Though the earthquake that struck Japan's eastern coast earlier today has left the country with massive destruction and hundreds of deaths, modern technology (and Japan's impressive level of readiness) are helping the country track survivors and dampen the damage as much as possible. In the future, our ability to cope with natural disasters will only increase, due in large part to the particular talent earthquake-vulnerable areas--especially Japan (and to a lesser extent, California)--have for robotics.
Predicting earthquakes is still a remarkably fruitless effort--seismologists are not reliably able to predict even a particular month in which an earthquake will occur, let alone a day. So the work done to mitigate the damage done by earthquakes is often in post-quake search-and-rescue tactics. Interestingly, two of the most earthquake-prone places in the world are also two of the world's hotbeds of robotics engineering. Japan is situated along the so-called Pacific Rim of Fire, at the point where the Pacific and Eurasian tectonic plates collide. The country is continually at risk of massive earthquakes, and as a technological world power, is uniquely capable of creating technological salves for 'quakes.
By Bjorn CareyPosted 12.10.2010 at 10:03 am 25 Comments
It’s never happened, and NASA feels confident that it never will. For one thing, astronauts generally don’t float free. Outside the ISS, they’re always attached to the spacecraft with a braided steel tether, which has a tensile strength of 1,100 pounds. If it’s a two-person spacewalk, oftentimes the astronauts are also hooked to each other.
NASA's latest mission doesn't have anything to do with spacecraft or satellites. The space agency is helping thousands of baby sea turtles make their successful pilgrimage to the ocean. Biologists are digging up some 700 turtle nests on northern Gulf beaches affected by the BP oil spill, from Panama City to Apalachicola, Florida, and relocating them to NASA's Kennedy Space Center (KSC) on Florida's Space Coast.
Advanced electric drive, autonomous navigation and other technological advances will revolutionize the way we drive. PopSci presents stunning visions for the future of the automobile
By Nick Kaloterakis and Bob Sauls (Illustrations); Research by Jon Alain GuzikPosted 04.29.2010 at 2:00 pm 8 Comments
In this month's Future of the Car issue, we've envisioned three ambitious concepts for vehicles of the future, based on insights and other concepts from some of the brightest automotive designers and engineers in the industry. You can see the others here.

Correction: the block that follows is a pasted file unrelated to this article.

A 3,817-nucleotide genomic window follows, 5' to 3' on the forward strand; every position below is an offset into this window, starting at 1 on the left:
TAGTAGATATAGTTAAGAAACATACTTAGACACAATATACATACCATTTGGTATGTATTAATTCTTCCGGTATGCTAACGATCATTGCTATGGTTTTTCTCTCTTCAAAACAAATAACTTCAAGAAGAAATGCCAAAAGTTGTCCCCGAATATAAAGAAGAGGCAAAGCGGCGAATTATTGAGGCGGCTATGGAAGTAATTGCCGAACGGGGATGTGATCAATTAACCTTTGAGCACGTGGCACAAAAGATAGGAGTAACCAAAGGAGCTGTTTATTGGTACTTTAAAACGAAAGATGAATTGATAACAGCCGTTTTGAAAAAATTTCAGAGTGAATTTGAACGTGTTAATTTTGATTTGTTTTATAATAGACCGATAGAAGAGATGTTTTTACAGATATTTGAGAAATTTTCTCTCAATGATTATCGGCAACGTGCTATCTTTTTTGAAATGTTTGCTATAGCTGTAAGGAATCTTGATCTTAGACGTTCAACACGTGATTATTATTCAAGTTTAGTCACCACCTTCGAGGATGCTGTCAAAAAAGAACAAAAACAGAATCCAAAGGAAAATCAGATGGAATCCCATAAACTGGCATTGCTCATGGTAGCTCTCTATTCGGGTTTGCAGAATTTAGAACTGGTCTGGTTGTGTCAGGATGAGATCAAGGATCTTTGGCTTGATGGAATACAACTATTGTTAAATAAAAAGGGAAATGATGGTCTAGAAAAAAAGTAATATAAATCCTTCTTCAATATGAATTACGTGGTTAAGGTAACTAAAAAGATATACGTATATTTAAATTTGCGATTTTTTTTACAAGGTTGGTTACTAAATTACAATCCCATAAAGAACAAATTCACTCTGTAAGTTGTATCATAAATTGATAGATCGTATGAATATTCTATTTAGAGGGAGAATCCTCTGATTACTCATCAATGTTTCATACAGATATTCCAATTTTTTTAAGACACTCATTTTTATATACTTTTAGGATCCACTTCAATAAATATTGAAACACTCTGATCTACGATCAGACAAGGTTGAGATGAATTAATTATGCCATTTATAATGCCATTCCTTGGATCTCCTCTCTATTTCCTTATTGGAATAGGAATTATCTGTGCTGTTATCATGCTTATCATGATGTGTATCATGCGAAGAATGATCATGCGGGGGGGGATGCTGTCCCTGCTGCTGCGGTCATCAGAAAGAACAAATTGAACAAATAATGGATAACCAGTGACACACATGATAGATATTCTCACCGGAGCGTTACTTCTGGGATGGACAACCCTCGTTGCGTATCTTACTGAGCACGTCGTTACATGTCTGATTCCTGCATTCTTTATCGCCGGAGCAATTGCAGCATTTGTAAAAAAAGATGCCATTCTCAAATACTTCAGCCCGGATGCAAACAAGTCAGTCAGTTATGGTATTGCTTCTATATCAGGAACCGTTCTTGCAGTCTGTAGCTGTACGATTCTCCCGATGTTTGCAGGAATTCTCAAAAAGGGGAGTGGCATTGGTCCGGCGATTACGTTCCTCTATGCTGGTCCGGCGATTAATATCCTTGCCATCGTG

"Modular mission" flexibility—the ability to rapidly revamp for a new task by simply swapping out gear—is already in the cards for future Navy warships. The same idea is at work in this all-purpose rescue vehicle, which is inspired by the Rescue X concept created for Ford by the German designer Robert Engelmann.
MIT's robotics whizzes have created a new flying drone that can navigate unknown indoor areas all by itself. The tiny helicopter manages its explorations by using an onboard laser scanner to map out walls and windows.
The researchers started with a quad-rotor helicopter developed by Ascending Technologies GmbH, and outfitted the micro aerial vehicle with sensors and instruments galore. Their laser scanner setup combines with a mapping algorithm to help compensate for the lack of GPS navigation in most indoor areas.
The rescue robot with a teddy head has gone through nine different prototypes on its way to becoming a rugged battlefield medic for the U.S. military. Now new prototypes of BEAR can lift a quarter of a ton, while balancing gracefully on their treads.
Vecna Robotics hopes that BEAR (Battlefield Extraction-Assist Robot) can eventually find and rescue humans in any number of hazardous situations, ranging from bullet-torn battlefields to chemical accident sites and earthquake-damaged buildings.
A team of coal miners is working hundreds of feet underground when an explosion rocks the tunnel. They scramble for an exit, but those are all blocked. The air fills with dust and gas. There's no escape ... so the survivors inflate a portable panic room, complete with an oxygen supply and air filters, and wait for help. At least that's how Jim Reuther, a senior research scientist at the R&D giant Battelle, hopes the situation pans out.